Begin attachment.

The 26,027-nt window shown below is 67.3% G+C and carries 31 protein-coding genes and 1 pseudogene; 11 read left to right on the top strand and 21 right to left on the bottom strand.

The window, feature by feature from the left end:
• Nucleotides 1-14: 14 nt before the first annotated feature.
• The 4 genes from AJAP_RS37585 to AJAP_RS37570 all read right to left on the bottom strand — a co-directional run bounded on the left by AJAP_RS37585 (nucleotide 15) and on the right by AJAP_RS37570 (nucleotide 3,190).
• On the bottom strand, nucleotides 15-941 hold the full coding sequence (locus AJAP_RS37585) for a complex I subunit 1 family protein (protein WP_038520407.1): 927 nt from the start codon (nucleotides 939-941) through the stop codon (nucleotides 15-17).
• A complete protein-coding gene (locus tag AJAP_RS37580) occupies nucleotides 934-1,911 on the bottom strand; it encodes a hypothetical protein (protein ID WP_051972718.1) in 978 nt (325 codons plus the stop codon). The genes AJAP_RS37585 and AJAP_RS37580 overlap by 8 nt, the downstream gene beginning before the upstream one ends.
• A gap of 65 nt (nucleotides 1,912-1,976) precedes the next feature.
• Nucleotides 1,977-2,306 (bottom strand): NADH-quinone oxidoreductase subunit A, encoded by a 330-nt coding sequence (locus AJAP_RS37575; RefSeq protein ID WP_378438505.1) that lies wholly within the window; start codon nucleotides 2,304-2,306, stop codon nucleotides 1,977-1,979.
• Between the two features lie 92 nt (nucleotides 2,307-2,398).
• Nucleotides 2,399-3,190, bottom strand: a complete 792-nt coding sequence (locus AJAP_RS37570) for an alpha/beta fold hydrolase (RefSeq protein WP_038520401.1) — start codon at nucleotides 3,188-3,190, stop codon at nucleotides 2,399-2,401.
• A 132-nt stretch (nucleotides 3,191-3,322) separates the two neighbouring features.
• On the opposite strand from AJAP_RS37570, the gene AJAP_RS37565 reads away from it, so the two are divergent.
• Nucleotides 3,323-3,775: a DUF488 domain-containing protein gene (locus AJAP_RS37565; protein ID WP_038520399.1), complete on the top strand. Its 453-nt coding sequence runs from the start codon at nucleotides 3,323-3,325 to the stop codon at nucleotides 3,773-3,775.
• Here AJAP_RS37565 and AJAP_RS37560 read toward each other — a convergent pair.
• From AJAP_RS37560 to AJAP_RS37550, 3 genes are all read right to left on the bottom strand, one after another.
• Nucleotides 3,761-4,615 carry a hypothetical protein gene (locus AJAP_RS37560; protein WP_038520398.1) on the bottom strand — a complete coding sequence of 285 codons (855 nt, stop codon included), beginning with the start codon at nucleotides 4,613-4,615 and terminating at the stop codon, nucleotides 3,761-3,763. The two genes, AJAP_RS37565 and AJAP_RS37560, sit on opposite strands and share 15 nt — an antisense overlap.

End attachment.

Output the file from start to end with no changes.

The 26,027-nt window shown below is 67.3% G+C and carries 31 protein-coding genes and 1 pseudogene; 11 read left to right on the top strand and 21 right to left on the bottom strand.

The window, feature by feature from the left end:
• Nucleotides 1-14: 14 nt before the first annotated feature.
• The 4 genes from AJAP_RS37585 to AJAP_RS37570 all read right to left on the bottom strand — a co-directional run bounded on the left by AJAP_RS37585 (nucleotide 15) and on the right by AJAP_RS37570 (nucleotide 3,190).
• On the bottom strand, nucleotides 15-941 hold the full coding sequence (locus AJAP_RS37585) for a complex I subunit 1 family protein (protein WP_038520407.1): 927 nt from the start codon (nucleotides 939-941) through the stop codon (nucleotides 15-17).
• A complete protein-coding gene (locus tag AJAP_RS37580) occupies nucleotides 934-1,911 on the bottom strand; it encodes a hypothetical protein (protein ID WP_051972718.1) in 978 nt (325 codons plus the stop codon). The genes AJAP_RS37585 and AJAP_RS37580 overlap by 8 nt, the downstream gene beginning before the upstream one ends.
• A gap of 65 nt (nucleotides 1,912-1,976) precedes the next feature.
• Nucleotides 1,977-2,306 (bottom strand): NADH-quinone oxidoreductase subunit A, encoded by a 330-nt coding sequence (locus AJAP_RS37575; RefSeq protein ID WP_378438505.1) that lies wholly within the window; start codon nucleotides 2,304-2,306, stop codon nucleotides 1,977-1,979.
• Between the two features lie 92 nt (nucleotides 2,307-2,398).
• Nucleotides 2,399-3,190, bottom strand: a complete 792-nt coding sequence (locus AJAP_RS37570) for an alpha/beta fold hydrolase (RefSeq protein WP_038520401.1) — start codon at nucleotides 3,188-3,190, stop codon at nucleotides 2,399-2,401.
• A 132-nt stretch (nucleotides 3,191-3,322) separates the two neighbouring features.
• On the opposite strand from AJAP_RS37570, the gene AJAP_RS37565 reads away from it, so the two are divergent.
• Nucleotides 3,323-3,775: a DUF488 domain-containing protein gene (locus AJAP_RS37565; protein ID WP_038520399.1), complete on the top strand. Its 453-nt coding sequence runs from the start codon at nucleotides 3,323-3,325 to the stop codon at nucleotides 3,773-3,775.
• Here AJAP_RS37565 and AJAP_RS37560 read toward each other — a convergent pair.
• From AJAP_RS37560 to AJAP_RS37550, 3 genes are all read right to left on the bottom strand, one after another.
• Nucleotides 3,761-4,615 carry a hypothetical protein gene (locus AJAP_RS37560; protein WP_038520398.1) on the bottom strand — a complete coding sequence of 285 codons (855 nt, stop codon included), beginning with the start codon at nucleotides 4,613-4,615 and terminating at the stop codon, nucleotides 3,761-3,763. The two genes, AJAP_RS37565 and AJAP_RS37560, sit on opposite strands and share 15 nt — an antisense overlap.